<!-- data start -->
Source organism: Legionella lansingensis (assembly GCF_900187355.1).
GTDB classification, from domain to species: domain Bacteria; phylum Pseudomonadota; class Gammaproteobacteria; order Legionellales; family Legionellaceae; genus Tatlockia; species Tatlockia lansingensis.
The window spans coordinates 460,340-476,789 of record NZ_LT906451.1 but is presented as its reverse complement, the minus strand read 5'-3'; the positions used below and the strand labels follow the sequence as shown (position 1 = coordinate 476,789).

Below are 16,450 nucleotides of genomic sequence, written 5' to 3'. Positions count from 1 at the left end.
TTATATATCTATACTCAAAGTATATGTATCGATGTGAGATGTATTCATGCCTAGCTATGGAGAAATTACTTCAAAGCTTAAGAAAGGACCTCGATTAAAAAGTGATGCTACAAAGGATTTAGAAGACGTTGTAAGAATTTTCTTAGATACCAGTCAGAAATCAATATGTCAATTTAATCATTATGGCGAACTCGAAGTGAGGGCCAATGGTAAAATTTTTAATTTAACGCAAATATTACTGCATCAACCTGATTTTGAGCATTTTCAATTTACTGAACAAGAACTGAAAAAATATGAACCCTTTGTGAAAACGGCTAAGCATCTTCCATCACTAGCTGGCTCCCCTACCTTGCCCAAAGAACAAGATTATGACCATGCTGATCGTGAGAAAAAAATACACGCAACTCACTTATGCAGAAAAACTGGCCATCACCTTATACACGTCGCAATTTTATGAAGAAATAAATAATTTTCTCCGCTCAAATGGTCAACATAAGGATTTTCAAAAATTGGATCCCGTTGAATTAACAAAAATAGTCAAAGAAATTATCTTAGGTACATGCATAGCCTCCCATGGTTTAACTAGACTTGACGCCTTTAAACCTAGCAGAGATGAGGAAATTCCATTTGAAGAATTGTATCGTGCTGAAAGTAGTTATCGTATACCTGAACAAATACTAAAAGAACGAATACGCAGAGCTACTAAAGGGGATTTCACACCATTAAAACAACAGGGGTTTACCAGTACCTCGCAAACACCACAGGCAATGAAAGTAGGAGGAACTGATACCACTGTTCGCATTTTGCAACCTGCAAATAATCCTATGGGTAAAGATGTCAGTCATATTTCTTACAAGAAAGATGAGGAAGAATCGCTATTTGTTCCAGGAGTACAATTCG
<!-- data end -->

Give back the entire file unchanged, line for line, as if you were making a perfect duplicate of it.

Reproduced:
Source organism: Legionella lansingensis (assembly GCF_900187355.1).
GTDB classification, from domain to species: domain Bacteria; phylum Pseudomonadota; class Gammaproteobacteria; order Legionellales; family Legionellaceae; genus Tatlockia; species Tatlockia lansingensis.
The window spans coordinates 460,340-476,789 of record NZ_LT906451.1 but is presented as its reverse complement, the minus strand read 5'-3'; the positions used below and the strand labels follow the sequence as shown (position 1 = coordinate 476,789).

Below are 16,450 nucleotides of genomic sequence, written 5' to 3'. Positions count from 1 at the left end.
TTATATATCTATACTCAAAGTATATGTATCGATGTGAGATGTATTCATGCCTAGCTATGGAGAAATTACTTCAAAGCTTAAGAAAGGACCTCGATTAAAAAGTGATGCTACAAAGGATTTAGAAGACGTTGTAAGAATTTTCTTAGATACCAGTCAGAAATCAATATGTCAATTTAATCATTATGGCGAACTCGAAGTGAGGGCCAATGGTAAAATTTTTAATTTAACGCAAATATTACTGCATCAACCTGATTTTGAGCATTTTCAATTTACTGAACAAGAACTGAAAAAATATGAACCCTTTGTGAAAACGGCTAAGCATCTTCCATCACTAGCTGGCTCCCCTACCTTGCCCAAAGAACAAGATTATGACCATGCTGATCGTGAGAAAAAAATACACGCAACTCACTTATGCAGAAAAACTGGCCATCACCTTATACACGTCGCAATTTTATGAAGAAATAAATAATTTTCTCCGCTCAAATGGTCAACATAAGGATTTTCAAAAATTGGATCCCGTTGAATTAACAAAAATAGTCAAAGAAATTATCTTAGGTACATGCATAGCCTCCCATGGTTTAACTAGACTTGACGCCTTTAAACCTAGCAGAGATGAGGAAATTCCATTTGAAGAATTGTATCGTGCTGAAAGTAGTTATCGTATACCTGAACAAATACTAAAAGAACGAATACGCAGAGCTACTAAAGGGGATTTCACACCATTAAAACAACAGGGGTTTACCAGTACCTCGCAAACACCACAGGCAATGAAAGTAGGAGGAACTGATACCACTGTTCGCATTTTGCAACCTGCAAATAATCCTATGGGTAAAGATGTCAGTCATATTTCTTACAAGAAAGATGAGGAAGAATCGCTATTTGTTCCAGGAGTACAATTCG